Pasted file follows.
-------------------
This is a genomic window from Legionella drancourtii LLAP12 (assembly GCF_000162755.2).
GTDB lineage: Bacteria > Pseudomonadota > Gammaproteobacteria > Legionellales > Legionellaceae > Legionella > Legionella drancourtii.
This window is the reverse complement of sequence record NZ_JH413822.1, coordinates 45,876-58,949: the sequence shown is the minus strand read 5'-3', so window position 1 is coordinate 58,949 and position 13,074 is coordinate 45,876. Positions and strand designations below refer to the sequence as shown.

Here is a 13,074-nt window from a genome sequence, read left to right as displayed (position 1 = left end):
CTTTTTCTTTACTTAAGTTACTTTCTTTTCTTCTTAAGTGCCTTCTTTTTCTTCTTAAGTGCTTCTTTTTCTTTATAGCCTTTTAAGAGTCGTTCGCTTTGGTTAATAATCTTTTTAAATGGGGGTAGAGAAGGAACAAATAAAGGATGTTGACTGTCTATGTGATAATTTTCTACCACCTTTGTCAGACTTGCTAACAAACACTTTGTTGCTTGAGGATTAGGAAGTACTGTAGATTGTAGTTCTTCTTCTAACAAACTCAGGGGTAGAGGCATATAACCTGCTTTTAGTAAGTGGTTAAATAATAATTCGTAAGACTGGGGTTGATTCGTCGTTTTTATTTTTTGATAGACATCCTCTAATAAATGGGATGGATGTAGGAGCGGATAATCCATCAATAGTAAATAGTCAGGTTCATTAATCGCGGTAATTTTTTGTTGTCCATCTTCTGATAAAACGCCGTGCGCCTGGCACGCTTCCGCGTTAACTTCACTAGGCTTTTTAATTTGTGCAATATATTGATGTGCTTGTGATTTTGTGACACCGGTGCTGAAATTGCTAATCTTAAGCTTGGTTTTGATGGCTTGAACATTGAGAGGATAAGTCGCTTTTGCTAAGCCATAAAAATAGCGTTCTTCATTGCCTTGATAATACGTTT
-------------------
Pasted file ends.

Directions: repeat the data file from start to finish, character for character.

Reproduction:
This is a genomic window from Legionella drancourtii LLAP12 (assembly GCF_000162755.2).
GTDB lineage: Bacteria > Pseudomonadota > Gammaproteobacteria > Legionellales > Legionellaceae > Legionella > Legionella drancourtii.
This window is the reverse complement of sequence record NZ_JH413822.1, coordinates 45,876-58,949: the sequence shown is the minus strand read 5'-3', so window position 1 is coordinate 58,949 and position 13,074 is coordinate 45,876. Positions and strand designations below refer to the sequence as shown.

Here is a 13,074-nt window from a genome sequence, read left to right as displayed (position 1 = left end):
CTTTTTCTTTACTTAAGTTACTTTCTTTTCTTCTTAAGTGCCTTCTTTTTCTTCTTAAGTGCTTCTTTTTCTTTATAGCCTTTTAAGAGTCGTTCGCTTTGGTTAATAATCTTTTTAAATGGGGGTAGAGAAGGAACAAATAAAGGATGTTGACTGTCTATGTGATAATTTTCTACCACCTTTGTCAGACTTGCTAACAAACACTTTGTTGCTTGAGGATTAGGAAGTACTGTAGATTGTAGTTCTTCTTCTAACAAACTCAGGGGTAGAGGCATATAACCTGCTTTTAGTAAGTGGTTAAATAATAATTCGTAAGACTGGGGTTGATTCGTCGTTTTTATTTTTTGATAGACATCCTCTAATAAATGGGATGGATGTAGGAGCGGATAATCCATCAATAGTAAATAGTCAGGTTCATTAATCGCGGTAATTTTTTGTTGTCCATCTTCTGATAAAACGCCGTGCGCCTGGCACGCTTCCGCGTTAACTTCACTAGGCTTTTTAATTTGTGCAATATATTGATGTGCTTGTGATTTTGTGACACCGGTGCTGAAATTGCTAATCTTAAGCTTGGTTTTGATGGCTTGAACATTGAGAGGATAAGTCGCTTTTGCTAAGCCATAAAAATAGCGTTCTTCATTGCCTTGATAATACGTTT